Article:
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Project Leader: Susy K Sebayang
University: The University of Sydney
Collaborating Organisations: Universitas Syah Kuala (Psychology Study Program and Communication Department of the Faculty of Social and Political Science), Puskesmas Kopelma Darussalam Banda Aceh, Puskesmas Licin Banyuwangi and Lembaga Penelitian dan Terapan untuk Kesehatan Jiwa (Len, University of Queensland School of Public Health & Queensland Centre for Mental Health Research (contact: Hebe Gouda, PhD)
Project Location: Banda Aceh, Aceh and Banyuwangi, Jawa Timur
Activity Type : Training, workshops and seminars
Sector : Health services
Project Objective :
To build the capacity of midwives and health cadres for pregnant and lactating women with mental-emotional problems requiring support.
As research shows that mental health problems in Indonesian women are more prevalent in the poor, both in rural and urban poor, the training will be conducted in Banda Aceh (representing urban settings) and Banyuwangi district (representing rural settings).
The project will deliver a two-day training course on maternal mental health screening and support to 50 midwives and health cadres in Aceh and Banyuwangi. A training modules and materials as well as field consultation handbooks will be developed and used by midwives and health cadres in their field work and adapted to the two different cultural settings of Banda Aceh and Banyuwangi with the help of Australian counterparts and local experts. By the end of the training, 20 midwives and 80 health cadres will be trained to quick-screen pregnant and lactating women in their service area for mental-emotional problems and will be able to provide proper support and care.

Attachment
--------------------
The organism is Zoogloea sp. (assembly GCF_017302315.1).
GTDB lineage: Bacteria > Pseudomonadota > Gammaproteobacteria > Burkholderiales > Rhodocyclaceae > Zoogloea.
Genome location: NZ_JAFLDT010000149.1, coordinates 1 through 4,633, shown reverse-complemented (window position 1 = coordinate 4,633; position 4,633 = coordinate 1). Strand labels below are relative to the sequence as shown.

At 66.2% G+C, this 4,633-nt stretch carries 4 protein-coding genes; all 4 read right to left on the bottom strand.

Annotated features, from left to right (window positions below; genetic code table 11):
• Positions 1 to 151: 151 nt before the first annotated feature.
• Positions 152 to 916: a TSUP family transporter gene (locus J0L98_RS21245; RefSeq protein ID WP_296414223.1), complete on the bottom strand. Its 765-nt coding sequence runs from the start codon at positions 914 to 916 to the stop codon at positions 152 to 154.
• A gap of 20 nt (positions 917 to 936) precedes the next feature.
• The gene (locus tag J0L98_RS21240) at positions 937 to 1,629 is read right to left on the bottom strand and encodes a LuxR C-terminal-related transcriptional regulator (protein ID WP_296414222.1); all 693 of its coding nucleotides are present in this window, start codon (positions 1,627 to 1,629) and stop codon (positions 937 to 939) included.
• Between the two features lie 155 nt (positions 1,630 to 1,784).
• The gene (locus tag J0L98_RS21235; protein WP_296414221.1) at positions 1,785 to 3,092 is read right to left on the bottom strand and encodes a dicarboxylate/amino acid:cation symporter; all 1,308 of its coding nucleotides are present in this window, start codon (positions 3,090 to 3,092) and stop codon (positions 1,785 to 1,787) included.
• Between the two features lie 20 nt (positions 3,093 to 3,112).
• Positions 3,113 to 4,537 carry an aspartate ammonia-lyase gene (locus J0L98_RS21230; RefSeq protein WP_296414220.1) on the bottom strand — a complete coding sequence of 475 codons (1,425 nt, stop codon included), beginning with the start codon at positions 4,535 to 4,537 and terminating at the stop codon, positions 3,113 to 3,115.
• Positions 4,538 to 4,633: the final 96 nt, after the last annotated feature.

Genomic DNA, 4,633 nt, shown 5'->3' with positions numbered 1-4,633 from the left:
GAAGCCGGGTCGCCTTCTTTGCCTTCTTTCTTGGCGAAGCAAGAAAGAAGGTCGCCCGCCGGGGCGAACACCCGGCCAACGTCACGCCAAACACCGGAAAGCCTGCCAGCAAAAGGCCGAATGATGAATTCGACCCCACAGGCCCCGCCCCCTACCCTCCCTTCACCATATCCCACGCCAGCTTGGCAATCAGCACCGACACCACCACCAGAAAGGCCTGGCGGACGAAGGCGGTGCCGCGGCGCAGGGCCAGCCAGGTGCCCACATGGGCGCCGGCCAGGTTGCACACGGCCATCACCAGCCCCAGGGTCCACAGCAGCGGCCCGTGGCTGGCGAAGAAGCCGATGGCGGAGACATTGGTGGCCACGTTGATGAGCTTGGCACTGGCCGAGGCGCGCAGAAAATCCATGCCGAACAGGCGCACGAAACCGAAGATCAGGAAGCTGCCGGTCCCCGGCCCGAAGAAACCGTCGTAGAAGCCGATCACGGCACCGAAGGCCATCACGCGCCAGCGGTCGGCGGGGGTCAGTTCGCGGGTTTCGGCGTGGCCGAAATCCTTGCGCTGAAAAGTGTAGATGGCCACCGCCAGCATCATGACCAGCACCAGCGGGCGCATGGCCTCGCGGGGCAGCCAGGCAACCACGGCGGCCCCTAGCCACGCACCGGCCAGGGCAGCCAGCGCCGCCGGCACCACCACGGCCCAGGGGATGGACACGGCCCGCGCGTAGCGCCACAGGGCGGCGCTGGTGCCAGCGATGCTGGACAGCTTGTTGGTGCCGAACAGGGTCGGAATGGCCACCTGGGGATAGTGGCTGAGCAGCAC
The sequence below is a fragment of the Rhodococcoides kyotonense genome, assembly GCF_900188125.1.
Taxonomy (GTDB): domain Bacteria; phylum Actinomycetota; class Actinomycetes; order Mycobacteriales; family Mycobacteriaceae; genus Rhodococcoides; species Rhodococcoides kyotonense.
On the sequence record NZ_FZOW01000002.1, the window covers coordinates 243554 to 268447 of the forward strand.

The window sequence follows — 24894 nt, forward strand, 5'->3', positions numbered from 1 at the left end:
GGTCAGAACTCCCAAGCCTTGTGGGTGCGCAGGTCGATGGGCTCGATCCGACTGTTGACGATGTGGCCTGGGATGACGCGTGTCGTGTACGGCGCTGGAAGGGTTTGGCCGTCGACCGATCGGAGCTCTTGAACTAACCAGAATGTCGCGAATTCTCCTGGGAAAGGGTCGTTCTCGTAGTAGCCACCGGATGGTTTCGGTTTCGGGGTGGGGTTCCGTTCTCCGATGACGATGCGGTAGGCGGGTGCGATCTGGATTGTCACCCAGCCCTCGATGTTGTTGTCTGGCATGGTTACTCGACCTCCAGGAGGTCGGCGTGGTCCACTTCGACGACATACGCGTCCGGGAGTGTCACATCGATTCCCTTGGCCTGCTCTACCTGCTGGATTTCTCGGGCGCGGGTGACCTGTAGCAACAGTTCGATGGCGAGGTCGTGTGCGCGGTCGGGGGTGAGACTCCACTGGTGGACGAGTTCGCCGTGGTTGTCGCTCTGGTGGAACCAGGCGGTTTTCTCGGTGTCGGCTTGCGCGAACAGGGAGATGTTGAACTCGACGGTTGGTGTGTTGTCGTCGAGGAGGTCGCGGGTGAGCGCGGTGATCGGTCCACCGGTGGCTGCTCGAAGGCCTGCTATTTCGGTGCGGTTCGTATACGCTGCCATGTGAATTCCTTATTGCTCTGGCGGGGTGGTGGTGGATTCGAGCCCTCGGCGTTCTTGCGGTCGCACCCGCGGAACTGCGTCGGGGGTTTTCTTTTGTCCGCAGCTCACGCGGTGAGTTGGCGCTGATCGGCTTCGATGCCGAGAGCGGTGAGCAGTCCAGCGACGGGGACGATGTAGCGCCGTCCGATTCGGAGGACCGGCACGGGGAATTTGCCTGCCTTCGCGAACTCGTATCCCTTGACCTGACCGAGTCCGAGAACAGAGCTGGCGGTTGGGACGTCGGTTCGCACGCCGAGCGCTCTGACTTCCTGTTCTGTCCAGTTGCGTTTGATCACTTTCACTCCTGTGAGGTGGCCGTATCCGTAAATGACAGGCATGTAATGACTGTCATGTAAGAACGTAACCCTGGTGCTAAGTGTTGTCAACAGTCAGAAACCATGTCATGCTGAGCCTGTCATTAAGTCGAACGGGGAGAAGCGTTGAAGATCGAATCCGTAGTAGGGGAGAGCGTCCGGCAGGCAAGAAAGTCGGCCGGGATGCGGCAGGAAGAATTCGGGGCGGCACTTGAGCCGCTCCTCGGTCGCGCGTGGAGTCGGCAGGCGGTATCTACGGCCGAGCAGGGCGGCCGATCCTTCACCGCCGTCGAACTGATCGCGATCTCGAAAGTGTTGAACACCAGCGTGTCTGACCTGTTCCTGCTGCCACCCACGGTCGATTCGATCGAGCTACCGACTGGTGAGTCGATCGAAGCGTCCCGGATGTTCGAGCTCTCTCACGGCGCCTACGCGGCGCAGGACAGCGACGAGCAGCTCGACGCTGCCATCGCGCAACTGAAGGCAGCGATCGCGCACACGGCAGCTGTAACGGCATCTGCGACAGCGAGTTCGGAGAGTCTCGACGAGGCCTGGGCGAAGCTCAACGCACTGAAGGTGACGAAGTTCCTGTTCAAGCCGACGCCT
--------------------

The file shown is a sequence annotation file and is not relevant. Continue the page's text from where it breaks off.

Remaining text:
The training will be monitored and the results of the training evaluated two months afterwards to assess how well the trained midwives and health cadres absorbed the new knowledge and applied it in their routine ante- and postnatal care service. Although India has proven that the capacity to support people with mental health problems can be instilled in health cadres, the project will be the first in Indonesia to show that routine ante- and postnatal care can provide such support for pregnant and lactating women.
A total of 20 midwives and 80 health cadres in Banda Aceh and Banyuwangi attending the training will benefit from the project.
Priority Development Area:
Human development for a productive and healthy society
Links with Australia:
University of Queensland School of Public Health & Queensland Centre for Mental Health Research
In Banyuwangi, 26% of women in these poor communities had some form of mental-emotional problem in 2016. A study in Indonesian urban areas showed 15% of women had significant depressive symptoms that were more concentrated among those of lower economic groups.
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